Two things usually happen when a familiar technology innovation is modified and launched as something new these days. First, there's a big roll-out party/press event. Second, there's an even bigger lawsuit filed by a competitor that claims it's been copied. So on day one of Amazon's big debut of its Android-based "Appstore," Apple just crossed off the second item on the list with a fatty lawsuit over Amazon's use of that very term.
Reuters reports today that Apple has sued Amazon to stop them from using "Appstore" to describe its, well, app store. Ahead of the debut, in fact, Amazon, which had previously planned to use "App Store," simply deleted the space between App and Store, changing the name to "Appstore."
Obviously, Apple was unimpressed by the subtle change.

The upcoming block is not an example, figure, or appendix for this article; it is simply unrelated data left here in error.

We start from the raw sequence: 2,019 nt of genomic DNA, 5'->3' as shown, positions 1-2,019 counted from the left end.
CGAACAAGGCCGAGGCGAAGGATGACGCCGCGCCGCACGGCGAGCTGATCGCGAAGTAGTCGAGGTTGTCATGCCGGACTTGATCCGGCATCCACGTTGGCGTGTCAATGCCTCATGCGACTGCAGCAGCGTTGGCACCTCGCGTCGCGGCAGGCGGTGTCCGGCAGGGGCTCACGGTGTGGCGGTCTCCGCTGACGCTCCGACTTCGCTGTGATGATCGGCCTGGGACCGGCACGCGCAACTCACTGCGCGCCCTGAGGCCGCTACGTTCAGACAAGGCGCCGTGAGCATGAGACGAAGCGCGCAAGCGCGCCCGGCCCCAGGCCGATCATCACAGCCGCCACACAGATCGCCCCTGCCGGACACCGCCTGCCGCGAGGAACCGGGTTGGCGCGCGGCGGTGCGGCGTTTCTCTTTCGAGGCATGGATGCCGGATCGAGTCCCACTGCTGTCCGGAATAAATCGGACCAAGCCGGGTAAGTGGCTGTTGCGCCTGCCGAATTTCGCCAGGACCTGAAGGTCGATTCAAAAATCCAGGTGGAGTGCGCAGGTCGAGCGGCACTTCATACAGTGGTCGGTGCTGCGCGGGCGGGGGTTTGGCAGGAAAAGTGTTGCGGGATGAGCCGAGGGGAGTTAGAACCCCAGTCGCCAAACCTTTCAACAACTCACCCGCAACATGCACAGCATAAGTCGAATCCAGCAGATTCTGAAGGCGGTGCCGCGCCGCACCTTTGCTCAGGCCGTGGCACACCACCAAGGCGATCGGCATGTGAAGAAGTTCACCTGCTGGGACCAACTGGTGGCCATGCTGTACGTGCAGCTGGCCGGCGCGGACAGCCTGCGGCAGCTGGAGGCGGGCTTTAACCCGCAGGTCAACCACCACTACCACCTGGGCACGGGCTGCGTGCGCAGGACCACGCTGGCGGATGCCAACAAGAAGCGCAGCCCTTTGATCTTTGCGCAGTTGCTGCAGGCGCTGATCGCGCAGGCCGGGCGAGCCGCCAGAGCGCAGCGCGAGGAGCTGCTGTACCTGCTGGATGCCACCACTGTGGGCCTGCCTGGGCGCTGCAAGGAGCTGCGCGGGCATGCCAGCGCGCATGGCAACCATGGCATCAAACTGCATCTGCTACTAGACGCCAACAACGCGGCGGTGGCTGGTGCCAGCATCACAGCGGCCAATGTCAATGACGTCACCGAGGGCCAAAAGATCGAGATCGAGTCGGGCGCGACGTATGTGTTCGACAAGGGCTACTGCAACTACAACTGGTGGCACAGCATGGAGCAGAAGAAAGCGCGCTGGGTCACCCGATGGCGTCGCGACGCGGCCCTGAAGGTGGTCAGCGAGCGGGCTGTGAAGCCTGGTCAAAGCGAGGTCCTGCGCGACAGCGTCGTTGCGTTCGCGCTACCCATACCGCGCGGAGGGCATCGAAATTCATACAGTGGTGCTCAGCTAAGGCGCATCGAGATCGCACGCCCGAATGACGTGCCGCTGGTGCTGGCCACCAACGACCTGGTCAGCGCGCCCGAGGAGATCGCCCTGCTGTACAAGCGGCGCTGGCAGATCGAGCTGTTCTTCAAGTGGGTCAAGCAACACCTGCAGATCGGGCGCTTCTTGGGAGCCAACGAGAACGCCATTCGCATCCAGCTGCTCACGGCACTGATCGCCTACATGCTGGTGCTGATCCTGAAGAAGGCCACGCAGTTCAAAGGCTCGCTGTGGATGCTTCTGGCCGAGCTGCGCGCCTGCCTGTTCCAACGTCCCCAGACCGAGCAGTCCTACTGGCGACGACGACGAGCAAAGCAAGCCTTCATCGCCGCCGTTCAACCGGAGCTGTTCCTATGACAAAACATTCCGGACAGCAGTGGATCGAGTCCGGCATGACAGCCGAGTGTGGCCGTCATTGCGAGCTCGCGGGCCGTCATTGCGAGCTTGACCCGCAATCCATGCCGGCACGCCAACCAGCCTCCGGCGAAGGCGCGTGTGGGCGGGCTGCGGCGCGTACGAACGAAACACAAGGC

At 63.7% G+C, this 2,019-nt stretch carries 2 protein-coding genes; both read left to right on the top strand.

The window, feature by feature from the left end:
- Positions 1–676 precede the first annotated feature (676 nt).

Into the fray comes Microsoft, which has long fought Apple's previous attempts to trademark the term App Store.
Microsoft, however, has somewhat conceded the "App" fight for now, using the term "Windows Marketplace for Mobile" to describe its application store--a name that seems right in line with Microsoft's habit of using excruciatingly long and clunky names for its products and services.
Other companies have avoided the App Store moniker as well. Google uses "Android Market" and "Chrome Web Store." Blackberry uses "App World" and Nokia uses "Ovi Store"--whatever an "Ovi" is.
Amazon's use of Appstore seems to be the most daring venture into Apple's nomenclature territory, and it's no surprise Apple is suing, given that trademark lawsuits are one of the principal products produced by major technology companies these days.
Deciding whether the word "App" is now common enough to keep it from being copyrighted will be haggled over in courts for months, possibly years to follow.
In the meantime, folks can get Angry Birds for free on the Appstore, which is more than can be said for the App Store.